How Does the Aught Measurement Scheme Work?

Seed beads are commonly measured using aught sizes. This applies to various seed bead varieties, including cylinder beads and for round seed beads, cylinder beads, and several other seed beads.

People usually refer to aught as zero. Therefore, if the measurement of the bead is eleven aught, you are going to hear “eleven-oh” with “oh” as the zero. When this measurement system is written down, the aught is represented by a slash followed by 0.

15/0 (the smallest aught) is the most frequent size found in jewelry-making supplies and brick-and-mortar bead shops, followed by 11/0, 10/0, 8/0, and 6/0. The largest seed bead is the size six bead. These beads are sometimes known as an ‘E’ bead.

Here’s some backstory on why seed beads are sized the way they are: The standard size seed bead was known as the “null” or “aught” bead when it was initially created. There is no consensus on how the dimensions were determined, although it is thought that they were primarily measured according to the number of pieces that could be lined up, side by side, in a span of one inch. As a result, the smaller the seed bead, the higher the numerical designation.

Before beginning your beading project, remember to sort through them so you can remove any beads that are either smaller/bigger than the majority. This selection process is known as bead culling. Even in a single batch of almost perfect beads of any material, some beads will be slightly smaller or larger than the rest.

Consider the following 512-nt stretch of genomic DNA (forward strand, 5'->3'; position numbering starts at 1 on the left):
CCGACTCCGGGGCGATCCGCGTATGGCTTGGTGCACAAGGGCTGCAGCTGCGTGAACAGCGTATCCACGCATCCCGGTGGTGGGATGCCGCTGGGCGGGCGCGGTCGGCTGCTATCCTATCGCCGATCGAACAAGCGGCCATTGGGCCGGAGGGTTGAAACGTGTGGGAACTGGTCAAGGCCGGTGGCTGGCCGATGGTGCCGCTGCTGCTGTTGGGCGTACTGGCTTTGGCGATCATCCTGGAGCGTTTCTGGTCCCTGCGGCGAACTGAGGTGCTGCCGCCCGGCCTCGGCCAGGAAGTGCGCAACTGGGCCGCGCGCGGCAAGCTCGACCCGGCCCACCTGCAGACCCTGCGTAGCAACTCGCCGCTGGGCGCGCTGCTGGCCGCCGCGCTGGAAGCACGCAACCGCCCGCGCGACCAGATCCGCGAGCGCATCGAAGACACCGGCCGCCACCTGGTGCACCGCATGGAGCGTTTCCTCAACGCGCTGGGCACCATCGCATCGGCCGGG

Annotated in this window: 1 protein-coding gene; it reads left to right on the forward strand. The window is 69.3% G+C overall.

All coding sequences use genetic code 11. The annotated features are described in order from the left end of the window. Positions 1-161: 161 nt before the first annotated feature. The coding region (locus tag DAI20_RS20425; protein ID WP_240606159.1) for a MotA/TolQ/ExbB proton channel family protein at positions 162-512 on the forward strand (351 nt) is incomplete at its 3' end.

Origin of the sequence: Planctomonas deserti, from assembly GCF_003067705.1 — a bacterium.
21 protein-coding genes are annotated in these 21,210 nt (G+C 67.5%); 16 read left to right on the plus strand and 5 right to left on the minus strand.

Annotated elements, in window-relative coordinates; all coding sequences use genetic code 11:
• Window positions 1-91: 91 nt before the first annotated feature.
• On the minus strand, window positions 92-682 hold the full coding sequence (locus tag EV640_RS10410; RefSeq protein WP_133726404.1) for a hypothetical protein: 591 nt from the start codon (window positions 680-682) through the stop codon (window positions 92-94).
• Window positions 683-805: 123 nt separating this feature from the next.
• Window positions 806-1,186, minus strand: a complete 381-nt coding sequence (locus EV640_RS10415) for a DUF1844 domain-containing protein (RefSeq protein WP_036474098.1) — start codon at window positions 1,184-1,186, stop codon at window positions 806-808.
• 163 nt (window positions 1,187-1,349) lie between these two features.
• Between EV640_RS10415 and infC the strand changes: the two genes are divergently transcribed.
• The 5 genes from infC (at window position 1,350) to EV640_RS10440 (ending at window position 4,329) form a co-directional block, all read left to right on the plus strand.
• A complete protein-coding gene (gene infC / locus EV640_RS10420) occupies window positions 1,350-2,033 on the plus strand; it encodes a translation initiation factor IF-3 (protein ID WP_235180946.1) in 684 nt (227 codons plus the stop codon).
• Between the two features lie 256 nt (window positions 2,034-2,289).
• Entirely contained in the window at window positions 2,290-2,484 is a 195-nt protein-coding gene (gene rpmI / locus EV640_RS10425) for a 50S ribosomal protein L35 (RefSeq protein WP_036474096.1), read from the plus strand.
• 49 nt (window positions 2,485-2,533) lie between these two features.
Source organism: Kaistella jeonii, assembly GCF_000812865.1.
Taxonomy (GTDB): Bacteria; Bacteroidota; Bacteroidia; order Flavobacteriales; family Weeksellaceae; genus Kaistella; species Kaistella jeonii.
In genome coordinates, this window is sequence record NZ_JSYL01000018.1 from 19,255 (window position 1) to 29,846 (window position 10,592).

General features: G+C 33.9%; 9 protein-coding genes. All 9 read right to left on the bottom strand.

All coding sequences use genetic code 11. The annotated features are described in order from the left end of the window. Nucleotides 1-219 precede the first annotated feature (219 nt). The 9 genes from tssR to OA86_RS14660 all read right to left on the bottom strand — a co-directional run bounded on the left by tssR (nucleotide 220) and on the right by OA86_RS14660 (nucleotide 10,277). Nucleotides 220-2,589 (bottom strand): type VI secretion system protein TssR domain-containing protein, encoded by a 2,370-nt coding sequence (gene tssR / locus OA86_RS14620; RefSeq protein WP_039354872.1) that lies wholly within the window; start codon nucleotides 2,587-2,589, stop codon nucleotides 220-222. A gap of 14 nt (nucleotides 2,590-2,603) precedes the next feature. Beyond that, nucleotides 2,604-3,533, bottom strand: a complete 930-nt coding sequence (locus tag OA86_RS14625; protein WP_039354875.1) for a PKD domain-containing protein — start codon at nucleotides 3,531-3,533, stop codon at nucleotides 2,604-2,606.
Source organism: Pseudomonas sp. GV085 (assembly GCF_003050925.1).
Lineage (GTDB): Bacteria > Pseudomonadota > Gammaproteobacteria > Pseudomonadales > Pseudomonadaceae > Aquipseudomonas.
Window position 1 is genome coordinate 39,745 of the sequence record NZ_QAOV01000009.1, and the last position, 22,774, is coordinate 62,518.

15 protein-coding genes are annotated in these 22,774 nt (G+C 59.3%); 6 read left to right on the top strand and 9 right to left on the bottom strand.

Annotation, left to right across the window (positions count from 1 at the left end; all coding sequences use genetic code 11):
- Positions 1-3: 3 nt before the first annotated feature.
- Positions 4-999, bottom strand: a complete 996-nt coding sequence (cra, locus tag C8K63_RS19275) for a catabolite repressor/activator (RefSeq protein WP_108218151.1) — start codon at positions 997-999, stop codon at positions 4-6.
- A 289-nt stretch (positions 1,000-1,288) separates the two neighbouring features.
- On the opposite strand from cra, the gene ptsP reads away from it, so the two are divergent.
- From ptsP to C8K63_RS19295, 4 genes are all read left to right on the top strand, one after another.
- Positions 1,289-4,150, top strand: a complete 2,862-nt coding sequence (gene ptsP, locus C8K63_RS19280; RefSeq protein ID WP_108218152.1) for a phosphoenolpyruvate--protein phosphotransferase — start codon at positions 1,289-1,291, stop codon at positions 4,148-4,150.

There are also instances when tubular beads will have thinner or thicker variants in the same batch. These size discrepancies are expected. You don’t have to throw away the discrepant beads. Set them aside for another project.

Aught sizes are found in both Japanese cylinder beads and round seed beads. In addition, the aught system is used to size some specialized seed beads, like 3-cut beads and hexagonal beads.

Bugle beads, cubes, triangles, and fringe beads are examples of tiny beads that do not necessarily follow the aught sizing scheme all the time. Bugle beads, for example, are commonly labeled with a pound sign (#) and a numerical designation derived in millimeters. Triangle beads are marked with aught sizes or in millimeters, like the sizing system used for bugle beads. Fringe beads and cubes are usually labeled in millimeters, while triangle beads can be marked in millimeters or aught sizes.

Are Bead Sizes Universally Consistent Across the Jewelry Supplies Industry?

Seed bead sizes have evolved as a result of new companies making seed beads and new manufacturing techniques. As a result, seed beads manufactured nowadays are not always sized according to their aught number. When buying beads from different producers, there may be subtle differences in size.

This is especially true because the shape of a bead can determine its width, with cylinder beads being naturally slimmer than stouter-looking beads like round beads. Think of variations like Czech seed beads, too, that have a more donut-like appearance. Czech seed beads aren’t identical to Japanese cylinder beads. When compared to round Japanese seed beads, Czech round seed beads will also appear flatter.